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  • 01.10.11

7 Clever Approaches to a Better Classroom for the Poor

The seven finalists in the 2010 Designing for Education challenge — a competition for student designers to dream up solutions to problems facing children in the developing world — are pretty damn clever. They address everything from hygiene (an abacus made of soap) to education for the blind (a Braille-imprinted mat) to girls’ health (a maxi pad made of papyrus).

The seven finalists in the 2010 Designing for Education challenge — a competition for student designers to dream up solutions to problems facing children in the developing world — are pretty damn clever. They address everything from hygiene (an abacus made of soap) to education for the blind (a Braille-imprinted mat) to girls’ health (a maxi pad made of papyrus).

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The Danish nonprofit Index named the finalists recently, in partnership with UNICEF. Now in its second year, the competition is aimed at getting students to think about design as a force of social good. “The INDEX Design Challenge tries to bring to light real challenges that our world faces,” says Liza Chong, who oversees the contest, in an email, “and to engage design students in not only designing a market-based solution but to also build capacity and confidence so that solutions can be realized in time.” And while the designs are obviously meant for the classrooms of the developing world, some are even stylish enough to look right at home in the gilded halls of Horace Mann. We’ve got a slideshow here. Enjoy.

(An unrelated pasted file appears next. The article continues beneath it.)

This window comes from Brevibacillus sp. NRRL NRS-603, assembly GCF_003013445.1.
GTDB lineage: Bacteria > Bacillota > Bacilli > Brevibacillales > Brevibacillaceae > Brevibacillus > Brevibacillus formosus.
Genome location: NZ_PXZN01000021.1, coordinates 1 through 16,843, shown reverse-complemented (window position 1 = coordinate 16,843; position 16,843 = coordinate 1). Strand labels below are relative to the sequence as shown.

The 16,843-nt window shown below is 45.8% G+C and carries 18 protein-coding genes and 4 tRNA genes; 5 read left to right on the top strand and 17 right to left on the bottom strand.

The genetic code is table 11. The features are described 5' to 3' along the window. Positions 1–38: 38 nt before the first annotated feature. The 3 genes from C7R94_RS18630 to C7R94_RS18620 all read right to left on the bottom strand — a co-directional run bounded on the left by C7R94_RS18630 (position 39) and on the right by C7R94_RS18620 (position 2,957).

About the author

Suzanne LaBarre is the editor of Co.Design. Previously, she was the online content director of Popular Science and has written for the New York Times, the New York Observer, Newsday, I.D.

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